We are in a really fun season of parenting. Liam and Levi love to read and watch movies. They are finally in a season where we can start working through chapter books. Brittany and I decided to start working our way through the C.S Lewis books. The boys happened to see that the books were made into movies so we started watching the movies. As we we jumped into the story of Narnia, I spent more time watching the reaction of my boys than actually watching the movie. Their eagerness to understand why Edmund would betray his family and even more incredible, their eager anticipation to see this majestic lion named Aslan. There is so much that I was reminded of by watching my boys response throughout the movies, and even more encouraging, I began to relive and recollect that simple wonder and awe that my kids were experiencing. As I reflect on what we learned as a family from C.S Lewis, we came across the following.
The opening scenes of the Lion, The Witch, and the Wardrobe leads us on a journey to find this majestic and powerful lion named, Aslan. Every scene and at the turn of every corner we are anticipating the return of Aslan. Each character that we meet describes Aslan in a unique manner, but they all conclude that he is the only hope for the tragedy and turmoil that Narnia is in. Then, it happens! We see this large, glorious, beautiful, and fierce lion. Aslan is both terrifying and loving at the same time.
So what did the anticipation cause in us? It caused us to be sharp and aware because we didn’t want to miss when he came. As we unpacked this with my boys we discussed how we are now waiting for Jesus to come back. Jesus is even better than Aslan. He is coming back to live with us so we could enjoy Him forever. Our anticipation of Christ coming back causes us to consider our life. I am reminded of Phil 1:27 where Paul calls us to live a life worthy of the Gospel.
As we wait in eager anticipation for Jesus we can reflect on our life and are motivated to live in light of the goodness and mercy of Christ. Further, our anticipation causes us to be diligent and fruitful with our time. We don’t know when Christ will come back, and we have much to do today to advance the Gospel. There are real hurting and broken people that are in desperate need of the Gospel. Therefore, our anticipation causes us to be faithful to the great commission.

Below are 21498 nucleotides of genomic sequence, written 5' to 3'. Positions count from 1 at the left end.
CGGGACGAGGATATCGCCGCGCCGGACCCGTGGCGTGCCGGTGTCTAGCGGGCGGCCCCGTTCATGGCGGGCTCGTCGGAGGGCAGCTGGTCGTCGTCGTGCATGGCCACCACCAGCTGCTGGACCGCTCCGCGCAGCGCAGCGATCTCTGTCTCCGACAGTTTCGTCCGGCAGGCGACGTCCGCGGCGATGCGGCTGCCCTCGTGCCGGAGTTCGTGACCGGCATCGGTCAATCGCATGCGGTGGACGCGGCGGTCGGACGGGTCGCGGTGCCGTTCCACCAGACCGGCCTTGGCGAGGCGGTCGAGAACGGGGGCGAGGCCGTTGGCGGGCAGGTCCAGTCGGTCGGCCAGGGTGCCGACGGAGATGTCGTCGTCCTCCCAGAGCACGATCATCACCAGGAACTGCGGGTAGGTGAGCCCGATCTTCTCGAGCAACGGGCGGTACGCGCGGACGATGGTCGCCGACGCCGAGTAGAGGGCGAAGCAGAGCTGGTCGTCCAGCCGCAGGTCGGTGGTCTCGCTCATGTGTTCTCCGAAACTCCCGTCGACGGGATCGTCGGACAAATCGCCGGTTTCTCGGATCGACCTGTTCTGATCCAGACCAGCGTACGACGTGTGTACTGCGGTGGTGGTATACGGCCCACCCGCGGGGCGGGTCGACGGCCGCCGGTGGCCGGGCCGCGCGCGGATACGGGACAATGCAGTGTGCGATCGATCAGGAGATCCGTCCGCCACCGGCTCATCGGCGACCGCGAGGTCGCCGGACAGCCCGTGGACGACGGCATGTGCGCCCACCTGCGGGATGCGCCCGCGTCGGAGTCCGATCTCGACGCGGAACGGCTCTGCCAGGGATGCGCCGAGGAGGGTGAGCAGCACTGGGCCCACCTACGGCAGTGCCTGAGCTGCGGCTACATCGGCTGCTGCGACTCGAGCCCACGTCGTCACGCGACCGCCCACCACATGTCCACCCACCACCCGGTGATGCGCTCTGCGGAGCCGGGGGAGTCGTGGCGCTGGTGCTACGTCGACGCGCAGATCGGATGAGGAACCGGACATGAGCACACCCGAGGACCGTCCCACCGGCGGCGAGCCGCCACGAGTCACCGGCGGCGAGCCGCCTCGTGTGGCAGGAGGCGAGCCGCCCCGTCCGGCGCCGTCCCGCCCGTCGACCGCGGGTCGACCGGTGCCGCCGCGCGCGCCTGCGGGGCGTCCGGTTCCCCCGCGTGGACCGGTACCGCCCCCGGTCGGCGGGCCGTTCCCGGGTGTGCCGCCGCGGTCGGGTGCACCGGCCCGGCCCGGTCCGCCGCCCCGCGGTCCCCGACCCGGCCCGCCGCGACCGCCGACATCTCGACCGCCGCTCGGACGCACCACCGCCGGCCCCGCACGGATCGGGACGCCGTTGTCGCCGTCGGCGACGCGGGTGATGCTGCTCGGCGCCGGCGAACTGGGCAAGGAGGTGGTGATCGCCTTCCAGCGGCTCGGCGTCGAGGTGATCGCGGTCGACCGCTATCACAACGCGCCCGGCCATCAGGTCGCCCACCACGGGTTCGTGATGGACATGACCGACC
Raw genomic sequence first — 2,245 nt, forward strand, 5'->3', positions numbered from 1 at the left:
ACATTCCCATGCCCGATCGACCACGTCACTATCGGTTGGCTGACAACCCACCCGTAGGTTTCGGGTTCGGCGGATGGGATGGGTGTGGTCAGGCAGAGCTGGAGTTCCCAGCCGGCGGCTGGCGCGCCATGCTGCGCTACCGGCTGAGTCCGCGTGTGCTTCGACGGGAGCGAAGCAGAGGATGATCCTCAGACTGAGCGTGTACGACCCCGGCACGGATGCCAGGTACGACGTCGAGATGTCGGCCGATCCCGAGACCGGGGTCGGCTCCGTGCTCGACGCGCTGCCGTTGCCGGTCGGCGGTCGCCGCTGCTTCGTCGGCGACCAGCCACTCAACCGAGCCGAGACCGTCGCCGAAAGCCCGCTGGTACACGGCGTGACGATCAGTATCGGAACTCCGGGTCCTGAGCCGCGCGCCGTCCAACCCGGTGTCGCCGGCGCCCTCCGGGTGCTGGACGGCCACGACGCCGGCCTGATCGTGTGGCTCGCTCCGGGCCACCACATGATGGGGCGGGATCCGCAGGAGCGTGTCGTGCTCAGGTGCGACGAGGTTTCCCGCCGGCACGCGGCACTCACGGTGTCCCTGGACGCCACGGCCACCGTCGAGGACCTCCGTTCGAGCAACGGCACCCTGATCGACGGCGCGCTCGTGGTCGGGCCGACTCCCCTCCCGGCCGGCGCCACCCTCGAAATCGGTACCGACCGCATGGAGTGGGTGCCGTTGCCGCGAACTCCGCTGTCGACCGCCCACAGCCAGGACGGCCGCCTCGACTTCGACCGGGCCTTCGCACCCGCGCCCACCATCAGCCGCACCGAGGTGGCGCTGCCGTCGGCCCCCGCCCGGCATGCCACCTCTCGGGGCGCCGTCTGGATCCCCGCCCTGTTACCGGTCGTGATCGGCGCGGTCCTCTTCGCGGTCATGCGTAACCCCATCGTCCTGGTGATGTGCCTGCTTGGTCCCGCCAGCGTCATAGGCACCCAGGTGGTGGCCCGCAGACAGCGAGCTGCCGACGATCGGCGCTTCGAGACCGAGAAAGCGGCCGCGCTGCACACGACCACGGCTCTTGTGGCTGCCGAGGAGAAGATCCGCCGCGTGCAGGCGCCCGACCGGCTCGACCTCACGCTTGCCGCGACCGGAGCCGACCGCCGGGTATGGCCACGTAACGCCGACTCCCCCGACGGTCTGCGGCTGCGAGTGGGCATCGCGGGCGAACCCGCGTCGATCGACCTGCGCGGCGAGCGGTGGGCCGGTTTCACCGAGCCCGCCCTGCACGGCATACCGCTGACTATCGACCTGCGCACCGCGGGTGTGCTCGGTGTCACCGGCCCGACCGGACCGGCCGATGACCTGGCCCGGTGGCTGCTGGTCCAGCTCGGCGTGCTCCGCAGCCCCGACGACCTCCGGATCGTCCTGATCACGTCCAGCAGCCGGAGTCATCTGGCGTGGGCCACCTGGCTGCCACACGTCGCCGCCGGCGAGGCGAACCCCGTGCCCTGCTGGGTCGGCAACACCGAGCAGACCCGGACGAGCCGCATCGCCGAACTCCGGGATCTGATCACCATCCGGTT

The Failure To See God:
In Prince Caspian we came across another interesting twist. Lucy see’s Aslan and as she tries to tell her siblings that he is in fact there, they tell her off. Why is it that Lucy was able to see Aslan but the others were not? We find that that the kids, like all of us, were motivated and driven by their own desires. It’s dangerous to pursue our own desires. While Peter was consumed with proving himself as the famed “High King” he neglects Aslan and pursues his own selfish motives. Something we can all relate to. Augustine says it well, “For men see Him just so far as they die to this world; and so far as they live to it they see Him not.”
The more we live our lives for our gratification, motives, desires, and wants we will see less of God. This extends to hearing from God. I hear so often, “I just don’t hear from God” or “I don’t know His will for me”. I’ve said this! The reality is, in my life, one of the key problems is the distraction of my selfishness. Matthew 16:24 speaks to this reality. That our pursuit must be Christ. As we deny ourself, carry a cross, and follow after Him, we will see him clearly.
Meditating On The Sacrifice of Christ:
As we were leading up to the moments when Aslan was preparing to sacrifice himself for Edmund my wife and I looked at each other with panic. We remembered how hard it was to see this beautiful, powerful, Aslan subject himself to this wicked witch and get slain. We quickly looked at each other and began to debate over whether or not the kids should see this. We ended up coming to the realization that they should, and we had to clearly communicate what was happening. Needless to say, there was crying, sobbing, anger, so many pure emotions from a little 4 and 2 year old. I can’t begin to describe how awesome it was to see them respond when Aslan comes back victorious. As we talked about what took place with Aslan we told the boys that this is what Jesus literally did for us. We were just as guilty as Edmund, and Jesus was perfectly innocent. However, he sacrificed himself willingly on our behalf. But he didn’t die! He conquered sin and death and promised to come back for us. What a simple way to explain the doctrine of substitutionary atonement to a 4 and 2 year old (thank you C.S Lewis!).
We have to keep the reality of Christ’s sacrifice in front of us. This is why I think its wise to do communion each week. We are putting into practice a system of remembrance that causes us to consider, think, and thank God for his goodness and sacrifice. Further, we can take hope in His promise to come back as a victorious King to reconcile his people to Himself.
If you are a parent, I would highly recommend that you take some time to read through the Chronicles of Narnia. If your kids are old enough read as a family with them. However, don’t just enjoy the literary excellence of the book without meditating on the beautiful Gospel themes that C.S Lewis implements so intentionally.